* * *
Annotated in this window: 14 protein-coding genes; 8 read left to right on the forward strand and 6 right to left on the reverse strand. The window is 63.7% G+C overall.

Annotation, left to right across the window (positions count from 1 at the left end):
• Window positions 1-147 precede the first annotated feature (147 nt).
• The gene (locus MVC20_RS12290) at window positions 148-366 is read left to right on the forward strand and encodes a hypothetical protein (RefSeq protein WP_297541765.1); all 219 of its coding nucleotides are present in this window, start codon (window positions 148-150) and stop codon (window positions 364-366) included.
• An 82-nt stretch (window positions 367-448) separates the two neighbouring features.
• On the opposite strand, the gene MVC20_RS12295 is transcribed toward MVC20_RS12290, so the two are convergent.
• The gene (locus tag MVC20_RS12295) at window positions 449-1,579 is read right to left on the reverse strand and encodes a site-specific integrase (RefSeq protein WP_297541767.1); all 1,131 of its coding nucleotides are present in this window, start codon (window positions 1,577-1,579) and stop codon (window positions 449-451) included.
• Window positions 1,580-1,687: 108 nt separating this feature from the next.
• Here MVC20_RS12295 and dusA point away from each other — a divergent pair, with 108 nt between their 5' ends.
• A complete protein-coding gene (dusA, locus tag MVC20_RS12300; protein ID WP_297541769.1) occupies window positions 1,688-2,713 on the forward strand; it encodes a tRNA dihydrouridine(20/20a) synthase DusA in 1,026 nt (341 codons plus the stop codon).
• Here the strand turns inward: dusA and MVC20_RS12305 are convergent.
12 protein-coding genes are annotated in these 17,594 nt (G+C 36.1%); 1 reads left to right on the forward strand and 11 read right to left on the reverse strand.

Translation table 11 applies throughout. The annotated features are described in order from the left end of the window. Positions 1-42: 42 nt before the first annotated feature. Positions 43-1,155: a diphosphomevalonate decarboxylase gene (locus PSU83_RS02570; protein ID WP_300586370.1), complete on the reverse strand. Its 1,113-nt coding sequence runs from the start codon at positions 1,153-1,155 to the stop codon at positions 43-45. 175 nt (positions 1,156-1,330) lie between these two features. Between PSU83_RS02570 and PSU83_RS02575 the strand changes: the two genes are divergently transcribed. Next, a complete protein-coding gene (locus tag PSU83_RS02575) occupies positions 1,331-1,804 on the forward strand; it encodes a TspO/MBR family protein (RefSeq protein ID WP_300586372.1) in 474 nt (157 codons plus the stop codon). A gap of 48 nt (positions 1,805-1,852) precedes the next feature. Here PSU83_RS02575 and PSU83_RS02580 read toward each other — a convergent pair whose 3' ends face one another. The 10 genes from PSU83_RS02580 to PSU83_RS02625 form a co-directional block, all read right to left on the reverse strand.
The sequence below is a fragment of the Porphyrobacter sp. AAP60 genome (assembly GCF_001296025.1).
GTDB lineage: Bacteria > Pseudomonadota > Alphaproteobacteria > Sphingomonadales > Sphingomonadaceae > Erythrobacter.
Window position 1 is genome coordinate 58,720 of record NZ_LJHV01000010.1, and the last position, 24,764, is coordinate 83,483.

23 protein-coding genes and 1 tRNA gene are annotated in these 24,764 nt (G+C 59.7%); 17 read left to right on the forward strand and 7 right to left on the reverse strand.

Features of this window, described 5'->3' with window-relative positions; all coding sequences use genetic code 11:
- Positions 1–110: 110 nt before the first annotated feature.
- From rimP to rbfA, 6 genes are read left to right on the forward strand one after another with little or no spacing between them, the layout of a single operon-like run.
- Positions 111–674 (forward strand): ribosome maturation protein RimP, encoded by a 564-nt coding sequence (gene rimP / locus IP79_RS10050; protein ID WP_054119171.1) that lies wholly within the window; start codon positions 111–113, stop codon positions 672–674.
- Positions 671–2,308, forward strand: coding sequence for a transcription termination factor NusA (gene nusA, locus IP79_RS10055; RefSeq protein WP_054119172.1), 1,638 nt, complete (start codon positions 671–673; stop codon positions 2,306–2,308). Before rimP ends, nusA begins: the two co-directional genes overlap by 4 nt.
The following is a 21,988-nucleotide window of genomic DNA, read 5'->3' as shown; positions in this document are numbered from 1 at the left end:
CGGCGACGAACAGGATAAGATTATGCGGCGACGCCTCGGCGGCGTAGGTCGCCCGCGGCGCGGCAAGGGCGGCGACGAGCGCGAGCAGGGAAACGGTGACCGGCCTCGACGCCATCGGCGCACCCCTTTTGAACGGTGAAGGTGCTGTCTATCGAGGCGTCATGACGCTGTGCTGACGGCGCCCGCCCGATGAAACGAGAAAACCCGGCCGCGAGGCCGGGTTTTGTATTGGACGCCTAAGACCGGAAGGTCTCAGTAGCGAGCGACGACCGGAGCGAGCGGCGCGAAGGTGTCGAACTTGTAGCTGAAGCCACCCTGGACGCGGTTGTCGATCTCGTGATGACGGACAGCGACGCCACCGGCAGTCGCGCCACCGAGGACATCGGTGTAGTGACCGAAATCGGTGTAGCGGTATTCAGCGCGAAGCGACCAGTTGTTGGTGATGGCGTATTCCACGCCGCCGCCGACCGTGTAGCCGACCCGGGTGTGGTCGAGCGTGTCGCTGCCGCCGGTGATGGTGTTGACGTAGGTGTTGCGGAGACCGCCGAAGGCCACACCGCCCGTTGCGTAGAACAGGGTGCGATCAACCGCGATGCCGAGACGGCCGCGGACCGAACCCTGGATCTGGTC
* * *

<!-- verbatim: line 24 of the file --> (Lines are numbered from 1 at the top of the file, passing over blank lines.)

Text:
CGGCGACGAACAGGATAAGATTATGCGGCGACGCCTCGGCGGCGTAGGTCGCCCGCGGCGCGGCAAGGGCGGCGACGAGCGCGAGCAGGGAAACGGTGACCGGCCTCGACGCCATCGGCGCACCCCTTTTGAACGGTGAAGGTGCTGTCTATCGAGGCGTCATGACGCTGTGCTGACGGCGCCCGCCCGATGAAACGAGAAAACCCGGCCGCGAGGCCGGGTTTTGTATTGGACGCCTAAGACCGGAAGGTCTCAGTAGCGAGCGACGACCGGAGCGAGCGGCGCGAAGGTGTCGAACTTGTAGCTGAAGCCACCCTGGACGCGGTTGTCGATCTCGTGATGACGGACAGCGACGCCACCGGCAGTCGCGCCACCGAGGACATCGGTGTAGTGACCGAAATCGGTGTAGCGGTATTCAGCGCGAAGCGACCAGTTGTTGGTGATGGCGTATTCCACGCCGCCGCCGACCGTGTAGCCGACCCGGGTGTGGTCGAGCGTGTCGCTGCCGCCGGTGATGGTGTTGACGTAGGTGTTGCGGAGACCGCCGAAGGCCACACCGCCCGTTGCGTAGAACAGGGTGCGATCAACCGCGATGCCGAGACGGCCGCGGACCGAACCCTGGATCTGGTC